Qualified naming… again

Back in December 2012 I blogged about a range of problems that can occur if columns referenced in queries are not qualified with the name or alias of the table that they belong to. This post is mostly a rehash of just one of those scenarios as it seems to crop up time and time again…

Suppose you are presented with the following:

DELETE
FROM   emp
WHERE  dept_id IN (SELECT dept_id FROM dept WHERE dept_name = 'Dept_5')

You would look at the above statement and think that it will do something along the lines of “delete the entries in EMP where they relate to a DEPT entry with the name of ‘Dept_5′”. You might be right… but if the tables were defined as follows you would be wrong:

CREATE TABLE dept
   (id         NUMBER (4) NOT NULL   
   ,dept_name  VARCHAR2 (30) NOT NULL)
/

ALTER TABLE dept
   ADD CONSTRAINT dept_pk
   PRIMARY KEY (id)
/

CREATE TABLE emp
   (id         NUMBER (4)     NOT NULL
   ,first_name VARCHAR2 (30)  NOT NULL
   ,last_name  VARCHAR2 (30)  NOT NULL
   ,dept_id    NUMBER (4)     NOT NULL)
/
   
ALTER TABLE emp
   ADD CONSTRAINT  emp_pk
   PRIMARY KEY (id)
/

ALTER TABLE emp
   ADD CONSTRAINT emp_fk1
   FOREIGN KEY (dept_id)
   REFERENCES dept (id)
/

If we were to populate these tables with 10 DEPT entries and 100 EMP entries and run our delete:

SQL>INSERT INTO dept
  2  SELECT ROWNUM
  3  ,      'Dept_' || TO_CHAR(ROWNUM)
  4  FROM   dual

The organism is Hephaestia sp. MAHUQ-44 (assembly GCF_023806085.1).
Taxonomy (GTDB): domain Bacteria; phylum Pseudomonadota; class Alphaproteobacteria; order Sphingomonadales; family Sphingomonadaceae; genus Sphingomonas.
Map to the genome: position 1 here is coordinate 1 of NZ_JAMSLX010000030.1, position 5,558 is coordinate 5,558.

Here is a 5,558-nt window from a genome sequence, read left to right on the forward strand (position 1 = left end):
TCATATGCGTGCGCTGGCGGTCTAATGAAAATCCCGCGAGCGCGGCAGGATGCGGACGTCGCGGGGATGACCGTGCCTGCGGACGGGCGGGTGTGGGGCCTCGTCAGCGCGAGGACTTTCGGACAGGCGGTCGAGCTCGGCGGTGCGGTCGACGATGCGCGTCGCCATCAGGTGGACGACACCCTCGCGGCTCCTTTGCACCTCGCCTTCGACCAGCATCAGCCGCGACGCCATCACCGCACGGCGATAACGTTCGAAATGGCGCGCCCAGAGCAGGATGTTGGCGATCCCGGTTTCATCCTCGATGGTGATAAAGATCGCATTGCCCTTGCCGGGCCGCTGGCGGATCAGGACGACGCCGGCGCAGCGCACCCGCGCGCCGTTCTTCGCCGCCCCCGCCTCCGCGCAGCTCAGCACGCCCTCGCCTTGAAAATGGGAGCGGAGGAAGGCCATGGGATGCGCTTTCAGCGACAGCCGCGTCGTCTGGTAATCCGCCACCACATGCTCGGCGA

5  CONNECT BY ROWNUM <= 10
  6  /

10 rows created.

SQL>INSERT INTO emp
  2  SELECT ROWNUM
  3  ,      'E_' || TO_CHAR(ROWNUM)
  4  ,      'Employee_' || TO_CHAR(ROWNUM)
  5  ,      MOD(ROWNUM,10)+1
  6  FROM   dual
  7  CONNECT BY ROWNUM <= 100
  8  /

100 rows created.

SQL>COMMIT
  2  /

Commit complete.

SQL>DELETE
  2  FROM   emp
  3  WHERE  dept_id IN (SELECT dept_id
  4                     FROM   dept
  5                     WHERE  dept_name = 'Dept_5')
  6  /

100 rows deleted.

SQL>SELECT *
  2  FROM   emp
  3  /

no rows selected

Ummm… where’s my data gone?

Let’s rewrite the query to show what really happened:

DELETE
FROM   emp e
WHERE  e.dept_id IN (SELECT e.dept_id 
                     FROM   dept d
                     WHERE  d.dept_name = 'Dept_5')

Now we can see what went wrong. The DEPT tables does not contain a column named DEPT_ID so Oracle has referenced the column in the EMP table. It can do this as identifiers in an outer query are visible inside a sub-query. Hence when Oracle is unable to find an identifier local to the sub-query then it will expand its search to the outer query.

Our delete query therefore will delete any EMP entry where the DEPT_ID is not null if there exists an entry in DEPT with a DEPT_NAME of ‘Dept_5’. Since DEPT_ID is defined as NOT NULL and there does exist a DEPT entry named ‘Dept_5’ we end up deleting all entries from EMP. A rather nasty outcome.

The best way to prevent this type of a problem is to always qualify column names with the table name or table alias. If we had done that with our DELETE query we would have got the following:

SQL>DELETE
  2  FROM   emp e
  3  WHERE  e.dept_id IN (SELECT d.dept_id
  4                       FROM   dept d
  5                       WHERE  d.dept_name = 'Dept_5')
  6  /
WHERE  e.dept_id IN (SELECT d.dept_id
                            *
ERROR at line 3:
ORA-00904: "D"."DEPT_ID": invalid identifier

Our qualified reference would have resulted in an error. Even better, if the DELETE was included as part of a package then the package would have thrown a compilation error.

Echoing my advice from the previous post: always use qualified references in your queries. The effort is negligible so there’s no excuse not to.

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